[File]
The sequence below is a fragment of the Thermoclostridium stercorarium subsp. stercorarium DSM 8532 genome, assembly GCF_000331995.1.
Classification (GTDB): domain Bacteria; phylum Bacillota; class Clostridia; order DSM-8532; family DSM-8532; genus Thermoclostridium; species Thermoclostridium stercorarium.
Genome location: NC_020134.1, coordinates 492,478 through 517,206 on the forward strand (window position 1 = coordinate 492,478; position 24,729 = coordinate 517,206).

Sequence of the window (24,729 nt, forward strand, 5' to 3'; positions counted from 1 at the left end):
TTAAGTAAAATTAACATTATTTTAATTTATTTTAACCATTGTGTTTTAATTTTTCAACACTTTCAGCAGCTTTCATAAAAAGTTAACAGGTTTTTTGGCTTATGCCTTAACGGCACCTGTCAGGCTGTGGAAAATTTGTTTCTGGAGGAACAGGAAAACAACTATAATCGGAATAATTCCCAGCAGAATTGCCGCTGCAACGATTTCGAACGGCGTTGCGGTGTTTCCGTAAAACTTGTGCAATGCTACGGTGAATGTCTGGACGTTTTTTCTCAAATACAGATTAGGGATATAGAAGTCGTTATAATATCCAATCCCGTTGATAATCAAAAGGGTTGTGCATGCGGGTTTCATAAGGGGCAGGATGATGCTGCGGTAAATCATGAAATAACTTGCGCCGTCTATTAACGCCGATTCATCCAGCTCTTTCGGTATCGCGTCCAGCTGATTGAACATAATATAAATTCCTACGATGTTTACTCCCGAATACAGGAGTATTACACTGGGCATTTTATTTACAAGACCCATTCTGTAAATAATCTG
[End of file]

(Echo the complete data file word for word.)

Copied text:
The sequence below is a fragment of the Thermoclostridium stercorarium subsp. stercorarium DSM 8532 genome, assembly GCF_000331995.1.
Classification (GTDB): domain Bacteria; phylum Bacillota; class Clostridia; order DSM-8532; family DSM-8532; genus Thermoclostridium; species Thermoclostridium stercorarium.
Genome location: NC_020134.1, coordinates 492,478 through 517,206 on the forward strand (window position 1 = coordinate 492,478; position 24,729 = coordinate 517,206).

Sequence of the window (24,729 nt, forward strand, 5' to 3'; positions counted from 1 at the left end):
TTAAGTAAAATTAACATTATTTTAATTTATTTTAACCATTGTGTTTTAATTTTTCAACACTTTCAGCAGCTTTCATAAAAAGTTAACAGGTTTTTTGGCTTATGCCTTAACGGCACCTGTCAGGCTGTGGAAAATTTGTTTCTGGAGGAACAGGAAAACAACTATAATCGGAATAATTCCCAGCAGAATTGCCGCTGCAACGATTTCGAACGGCGTTGCGGTGTTTCCGTAAAACTTGTGCAATGCTACGGTGAATGTCTGGACGTTTTTTCTCAAATACAGATTAGGGATATAGAAGTCGTTATAATATCCAATCCCGTTGATAATCAAAAGGGTTGTGCATGCGGGTTTCATAAGGGGCAGGATGATGCTGCGGTAAATCATGAAATAACTTGCGCCGTCTATTAACGCCGATTCATCCAGCTCTTTCGGTATCGCGTCCAGCTGATTGAACATAATATAAATTCCTACGATGTTTACTCCCGAATACAGGAGTATTACACTGGGCATTTTATTTACAAGACCCATTCTGTAAATAATCTG